LIONEL Richie’s latest tour is dubbed All the Hits All Night Long — but has Lionel played any other type of gig in the last 30-odd years? We’re all for blockbuster artists reinventing themselves, cleaning the slate and taking left turns — see Bob Dylan, Johnny Cash, Prince, Bruce Springsteen and even U2 for details — but we know exactly where we stand with the Motown legend and the biggest grin in pop. Lionel Richie will never have a ‘difficult phase’, or trip himself up in experimentation. He won’t be reinvented by producer Rick Rubin as a stripped-down soul outlaw, or hook up with Kanye at the Grammys (that’d be awesome though).
What Lionel promises is the slickest pop-soul-funk-R&B show, delivered by a tongue-in-cheek ringmaster who knows his exact role as the ultimate entertainer. He said when announcing the tour: “I’ve been around artists who say, ‘I just won’t play the hits, I’ll play something new. That’s why I’m saying it’s all the hits all night. This is just back-to-back karaoke on steroids!”
In the last few years he’s become a living meme with the Lionel Rich Tea mugs, endless gags about the Hello? video and ‘Is it me you’re looking for?’ missing posters, but he’s firmly in on the joke. And he’ll be the first to intentionally over-egg the cheese fest at Glastonbury when he plays in the traditional heritage act Sunday slot this year. The last time I was at a Lionel gig (Christmas present for my ma, no laughing at the back) in 2007, he treated the show like his own roast, jokingly getting “the ladies in the house” riled up while slagging the men for being dragged along to listen to cheesy love songs. He put on a 3am drunk piano man act complete with straggly bow tie hanging down the sides of his collar before a pin-drop emotional Easy, and egged the crowd out of their seats to the front of the stage, to prove they weren’t as old as him. He even does a line in ironic t-shirts at the merch stall, getting one over on internet bootleggers. And what hits! Joking aside, Lionel has one of the most dependable bunch of songs to get any arena up doing the awkward uncle aisle dancing.
Richie’s career is one of two eras — with his early years as frontman of The Commodores still forming a big chunk of his set. He drops the big ballads like Easy, Three Times a Lady and Oh No, but he doesn’t leave out the dirty bass-heavy funk of Brick House and the disco horns of Lady (You Bring Me Up), backed by impeccable funk session players. After a decade or so in the Commodores, Richie felt like smoothing things even more by going solo, ironing out a lot of the tough funk grooves for a high-gloss pop production and an even bigger emphasis on the famous ballads. Richie propped up Motown in the 80s, bankrolling the otherwise struggling label with multiplatinum albums Lionel Richie (1982), Can’t Slow Down (1983) and Dancing on the Ceiling (1986). His true crossover appeal was sealed in his high camp singles All Night Long and Dancing on the Ceiling — two of the funniest and most infectious singles of the 80s, and a staple on every throwback disco or ironic YouTube party. And besides these karaoke classics, Lionel can draw on other belters like the disco funk of Running With the Night and the 90s R&B of My Destiny — along with the unashamed torch songs that most of the audience were holding lighters to way before mobile phones.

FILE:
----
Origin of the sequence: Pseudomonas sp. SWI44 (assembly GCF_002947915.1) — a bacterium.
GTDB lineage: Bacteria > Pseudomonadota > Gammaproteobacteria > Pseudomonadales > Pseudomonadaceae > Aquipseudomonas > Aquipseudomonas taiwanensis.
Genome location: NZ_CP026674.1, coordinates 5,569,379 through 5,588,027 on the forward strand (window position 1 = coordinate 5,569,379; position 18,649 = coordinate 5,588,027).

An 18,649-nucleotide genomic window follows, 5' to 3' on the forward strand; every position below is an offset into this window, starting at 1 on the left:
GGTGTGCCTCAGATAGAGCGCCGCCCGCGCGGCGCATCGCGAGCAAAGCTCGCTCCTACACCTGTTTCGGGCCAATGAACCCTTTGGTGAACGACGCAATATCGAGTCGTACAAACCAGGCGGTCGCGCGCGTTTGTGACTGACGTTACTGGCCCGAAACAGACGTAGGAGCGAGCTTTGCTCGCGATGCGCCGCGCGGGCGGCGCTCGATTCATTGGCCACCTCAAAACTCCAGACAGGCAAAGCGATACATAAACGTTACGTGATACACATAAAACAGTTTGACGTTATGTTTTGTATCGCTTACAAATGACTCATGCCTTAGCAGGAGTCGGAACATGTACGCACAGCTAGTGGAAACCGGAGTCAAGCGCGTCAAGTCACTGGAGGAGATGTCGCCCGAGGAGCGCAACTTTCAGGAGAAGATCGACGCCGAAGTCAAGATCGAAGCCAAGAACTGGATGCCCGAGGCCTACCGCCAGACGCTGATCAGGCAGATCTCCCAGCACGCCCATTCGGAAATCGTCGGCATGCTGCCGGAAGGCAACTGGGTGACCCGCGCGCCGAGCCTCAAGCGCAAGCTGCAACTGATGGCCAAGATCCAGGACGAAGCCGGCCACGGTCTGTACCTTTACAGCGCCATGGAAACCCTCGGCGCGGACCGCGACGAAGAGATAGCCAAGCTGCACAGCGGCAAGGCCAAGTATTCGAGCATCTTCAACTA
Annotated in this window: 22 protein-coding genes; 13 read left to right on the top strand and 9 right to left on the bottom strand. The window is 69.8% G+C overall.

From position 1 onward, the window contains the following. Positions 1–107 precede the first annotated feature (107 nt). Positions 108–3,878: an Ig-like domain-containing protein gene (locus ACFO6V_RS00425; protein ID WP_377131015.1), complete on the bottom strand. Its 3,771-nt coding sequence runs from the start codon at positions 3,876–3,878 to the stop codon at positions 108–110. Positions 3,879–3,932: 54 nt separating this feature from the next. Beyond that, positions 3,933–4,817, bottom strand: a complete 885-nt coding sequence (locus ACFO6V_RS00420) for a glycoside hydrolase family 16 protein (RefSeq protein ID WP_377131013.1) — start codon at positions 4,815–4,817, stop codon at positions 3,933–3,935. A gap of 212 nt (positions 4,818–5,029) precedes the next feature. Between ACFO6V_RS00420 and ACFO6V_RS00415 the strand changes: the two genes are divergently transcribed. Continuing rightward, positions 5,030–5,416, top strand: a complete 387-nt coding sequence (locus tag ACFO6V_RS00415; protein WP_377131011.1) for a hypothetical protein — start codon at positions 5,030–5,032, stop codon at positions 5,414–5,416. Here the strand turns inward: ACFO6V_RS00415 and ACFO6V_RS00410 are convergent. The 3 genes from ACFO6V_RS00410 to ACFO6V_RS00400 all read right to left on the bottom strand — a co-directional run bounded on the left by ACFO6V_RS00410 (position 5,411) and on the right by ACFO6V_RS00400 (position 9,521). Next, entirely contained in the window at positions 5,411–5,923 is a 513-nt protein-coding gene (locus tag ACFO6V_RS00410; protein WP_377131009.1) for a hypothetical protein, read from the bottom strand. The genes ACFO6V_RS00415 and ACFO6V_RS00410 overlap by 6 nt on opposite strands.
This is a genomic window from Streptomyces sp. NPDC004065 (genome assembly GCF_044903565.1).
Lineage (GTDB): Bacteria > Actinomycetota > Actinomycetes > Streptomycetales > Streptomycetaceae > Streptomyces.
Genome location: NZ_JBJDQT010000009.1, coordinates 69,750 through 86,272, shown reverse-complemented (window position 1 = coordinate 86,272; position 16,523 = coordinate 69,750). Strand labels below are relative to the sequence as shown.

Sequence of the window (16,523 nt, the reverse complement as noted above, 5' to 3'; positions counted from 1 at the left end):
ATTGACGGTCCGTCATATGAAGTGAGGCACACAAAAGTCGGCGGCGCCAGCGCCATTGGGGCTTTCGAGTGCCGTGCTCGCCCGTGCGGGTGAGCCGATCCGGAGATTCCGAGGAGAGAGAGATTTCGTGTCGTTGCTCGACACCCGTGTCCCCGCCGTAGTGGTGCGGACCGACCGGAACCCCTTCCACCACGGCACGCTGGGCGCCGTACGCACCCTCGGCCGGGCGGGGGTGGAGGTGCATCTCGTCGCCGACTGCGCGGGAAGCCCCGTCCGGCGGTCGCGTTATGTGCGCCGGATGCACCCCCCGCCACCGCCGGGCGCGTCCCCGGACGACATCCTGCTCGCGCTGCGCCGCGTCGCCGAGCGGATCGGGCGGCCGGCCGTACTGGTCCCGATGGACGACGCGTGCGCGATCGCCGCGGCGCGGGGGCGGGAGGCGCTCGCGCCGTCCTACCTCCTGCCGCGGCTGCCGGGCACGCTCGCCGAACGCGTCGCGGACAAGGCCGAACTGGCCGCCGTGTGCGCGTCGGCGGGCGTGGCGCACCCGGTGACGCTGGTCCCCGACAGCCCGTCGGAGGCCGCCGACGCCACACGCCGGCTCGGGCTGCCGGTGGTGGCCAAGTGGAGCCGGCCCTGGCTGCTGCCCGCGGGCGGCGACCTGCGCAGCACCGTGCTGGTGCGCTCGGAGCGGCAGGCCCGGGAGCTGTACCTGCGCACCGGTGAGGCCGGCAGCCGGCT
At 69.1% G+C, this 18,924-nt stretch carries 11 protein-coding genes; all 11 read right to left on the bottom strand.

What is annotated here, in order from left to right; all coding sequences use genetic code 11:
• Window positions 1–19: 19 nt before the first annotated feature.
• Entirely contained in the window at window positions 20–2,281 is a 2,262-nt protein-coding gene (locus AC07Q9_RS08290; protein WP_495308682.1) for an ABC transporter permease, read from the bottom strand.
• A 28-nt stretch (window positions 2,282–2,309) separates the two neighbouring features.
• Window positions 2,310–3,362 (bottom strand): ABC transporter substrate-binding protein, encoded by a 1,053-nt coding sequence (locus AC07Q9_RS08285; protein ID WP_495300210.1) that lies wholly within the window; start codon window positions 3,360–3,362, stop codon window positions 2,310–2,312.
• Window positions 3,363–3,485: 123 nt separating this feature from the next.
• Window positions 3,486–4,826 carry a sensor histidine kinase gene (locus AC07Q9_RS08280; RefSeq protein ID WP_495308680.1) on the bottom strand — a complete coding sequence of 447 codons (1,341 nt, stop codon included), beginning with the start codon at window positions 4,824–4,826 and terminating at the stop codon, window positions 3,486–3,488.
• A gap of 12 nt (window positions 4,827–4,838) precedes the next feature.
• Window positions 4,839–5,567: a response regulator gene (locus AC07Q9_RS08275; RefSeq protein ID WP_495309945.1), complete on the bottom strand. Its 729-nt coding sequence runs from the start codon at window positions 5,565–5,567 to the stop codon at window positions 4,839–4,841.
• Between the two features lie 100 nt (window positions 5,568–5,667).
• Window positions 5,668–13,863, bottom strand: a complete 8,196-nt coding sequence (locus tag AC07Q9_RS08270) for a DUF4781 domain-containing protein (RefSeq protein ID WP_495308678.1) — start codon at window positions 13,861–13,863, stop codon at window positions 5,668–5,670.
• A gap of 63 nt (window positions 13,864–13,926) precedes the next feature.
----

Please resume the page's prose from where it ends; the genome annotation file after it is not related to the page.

Lionel admits he stepped off the gas in the late 80s to take care of his dying father, then worked on building his fanbase in Europe when rap and grunge started to take over MTV in the States. His most recent album Tuskegee (2012) is his first since 1986 to sell a million copies, with his classics getting a rootsy Americana makeover — proving the songs can walk on their own without the 80s gloss. His albums may never again land him charttopping bullseyes, but every time he announces a gig punters will be lining up for some of that daft nostalgia, mixed with a roll-call of songs that soundtracked all their awkward slow-dances. He also hinted recently that he may be getting the Commodores back together — so we may be dancing on the ceiling to Lionel well into his 70s.
ROYAL BLOOD, Ulster Hall, Belfast, Sunday (SOLD OUT) / Olympia, Dublin, Monday (SOLD OUT) and Tuesday (SOLD OUT)
DURING the fallout after the BRITs, with Madonna’s dodgy cape caper and Kanye West going on a victory lap around London for a week, we kind of missed out on who actually won awards. Not that the BRITs matter much to the rock duo, but the extra trophy on their mantelpiece is a hell of a sign that they’ve really crossed over six months after their debut album dropped. A few months ago, Mike Kerr and Benn Thatcher would’ve lost a few breaths when their name was taken in vain by guitar god Jimmy Page — who praised them for “taking rock into a new realm”. Led Zep legend page added: “They’ve taken the genre up a few notches.” They even picked up the Best British Band award from Page at the BRITs, after their Best New Band NME gong the week before — and if Page sees a bit of himself in the Brighton duo, who are we to get sniffy?